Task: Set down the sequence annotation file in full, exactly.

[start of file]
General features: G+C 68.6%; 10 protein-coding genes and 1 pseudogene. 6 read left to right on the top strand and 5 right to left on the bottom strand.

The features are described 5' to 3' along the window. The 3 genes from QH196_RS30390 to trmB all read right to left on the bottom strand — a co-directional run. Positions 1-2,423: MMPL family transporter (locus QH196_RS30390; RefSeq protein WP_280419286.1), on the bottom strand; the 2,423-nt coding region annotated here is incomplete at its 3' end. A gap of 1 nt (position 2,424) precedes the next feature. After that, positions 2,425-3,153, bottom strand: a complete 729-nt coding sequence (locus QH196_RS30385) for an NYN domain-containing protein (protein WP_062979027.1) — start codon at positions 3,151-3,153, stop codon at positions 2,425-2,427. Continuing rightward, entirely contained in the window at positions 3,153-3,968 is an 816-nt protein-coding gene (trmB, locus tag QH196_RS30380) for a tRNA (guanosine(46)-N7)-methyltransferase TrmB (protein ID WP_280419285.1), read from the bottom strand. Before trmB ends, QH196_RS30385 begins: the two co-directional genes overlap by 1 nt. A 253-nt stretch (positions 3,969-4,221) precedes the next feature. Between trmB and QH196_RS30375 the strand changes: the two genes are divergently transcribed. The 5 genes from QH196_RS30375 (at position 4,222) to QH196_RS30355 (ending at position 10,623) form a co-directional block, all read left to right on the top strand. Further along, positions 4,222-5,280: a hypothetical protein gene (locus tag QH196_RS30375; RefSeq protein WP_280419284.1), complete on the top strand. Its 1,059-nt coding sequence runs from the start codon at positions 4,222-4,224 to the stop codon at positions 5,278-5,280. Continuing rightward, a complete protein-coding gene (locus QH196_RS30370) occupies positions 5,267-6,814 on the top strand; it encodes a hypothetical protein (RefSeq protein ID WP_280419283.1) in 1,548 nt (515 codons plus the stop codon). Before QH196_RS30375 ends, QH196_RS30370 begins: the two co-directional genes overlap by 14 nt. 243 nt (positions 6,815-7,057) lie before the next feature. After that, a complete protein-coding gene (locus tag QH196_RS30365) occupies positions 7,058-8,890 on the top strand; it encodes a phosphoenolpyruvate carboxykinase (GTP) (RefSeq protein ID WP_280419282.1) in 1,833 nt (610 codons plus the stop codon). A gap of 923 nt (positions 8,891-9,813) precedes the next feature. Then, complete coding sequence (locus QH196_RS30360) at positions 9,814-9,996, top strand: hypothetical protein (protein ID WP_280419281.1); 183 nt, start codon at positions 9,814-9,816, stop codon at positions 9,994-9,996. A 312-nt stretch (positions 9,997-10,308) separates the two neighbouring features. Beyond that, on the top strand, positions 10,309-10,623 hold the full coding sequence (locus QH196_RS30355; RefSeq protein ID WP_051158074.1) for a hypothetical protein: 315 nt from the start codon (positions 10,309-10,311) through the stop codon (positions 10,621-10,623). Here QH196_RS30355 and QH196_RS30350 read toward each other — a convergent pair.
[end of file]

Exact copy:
General features: G+C 68.6%; 10 protein-coding genes and 1 pseudogene. 6 read left to right on the top strand and 5 right to left on the bottom strand.

The features are described 5' to 3' along the window. The 3 genes from QH196_RS30390 to trmB all read right to left on the bottom strand — a co-directional run. Positions 1-2,423: MMPL family transporter (locus QH196_RS30390; RefSeq protein WP_280419286.1), on the bottom strand; the 2,423-nt coding region annotated here is incomplete at its 3' end. A gap of 1 nt (position 2,424) precedes the next feature. After that, positions 2,425-3,153, bottom strand: a complete 729-nt coding sequence (locus QH196_RS30385) for an NYN domain-containing protein (protein WP_062979027.1) — start codon at positions 3,151-3,153, stop codon at positions 2,425-2,427. Continuing rightward, entirely contained in the window at positions 3,153-3,968 is an 816-nt protein-coding gene (trmB, locus tag QH196_RS30380) for a tRNA (guanosine(46)-N7)-methyltransferase TrmB (protein ID WP_280419285.1), read from the bottom strand. Before trmB ends, QH196_RS30385 begins: the two co-directional genes overlap by 1 nt. A 253-nt stretch (positions 3,969-4,221) precedes the next feature. Between trmB and QH196_RS30375 the strand changes: the two genes are divergently transcribed. The 5 genes from QH196_RS30375 (at position 4,222) to QH196_RS30355 (ending at position 10,623) form a co-directional block, all read left to right on the top strand. Further along, positions 4,222-5,280: a hypothetical protein gene (locus tag QH196_RS30375; RefSeq protein WP_280419284.1), complete on the top strand. Its 1,059-nt coding sequence runs from the start codon at positions 4,222-4,224 to the stop codon at positions 5,278-5,280. Continuing rightward, a complete protein-coding gene (locus QH196_RS30370) occupies positions 5,267-6,814 on the top strand; it encodes a hypothetical protein (RefSeq protein ID WP_280419283.1) in 1,548 nt (515 codons plus the stop codon). Before QH196_RS30375 ends, QH196_RS30370 begins: the two co-directional genes overlap by 14 nt. 243 nt (positions 6,815-7,057) lie before the next feature. After that, a complete protein-coding gene (locus tag QH196_RS30365) occupies positions 7,058-8,890 on the top strand; it encodes a phosphoenolpyruvate carboxykinase (GTP) (RefSeq protein ID WP_280419282.1) in 1,833 nt (610 codons plus the stop codon). A gap of 923 nt (positions 8,891-9,813) precedes the next feature. Then, complete coding sequence (locus QH196_RS30360) at positions 9,814-9,996, top strand: hypothetical protein (protein ID WP_280419281.1); 183 nt, start codon at positions 9,814-9,816, stop codon at positions 9,994-9,996. A 312-nt stretch (positions 9,997-10,308) separates the two neighbouring features. Beyond that, on the top strand, positions 10,309-10,623 hold the full coding sequence (locus QH196_RS30355; RefSeq protein ID WP_051158074.1) for a hypothetical protein: 315 nt from the start codon (positions 10,309-10,311) through the stop codon (positions 10,621-10,623). Here QH196_RS30355 and QH196_RS30350 read toward each other — a convergent pair.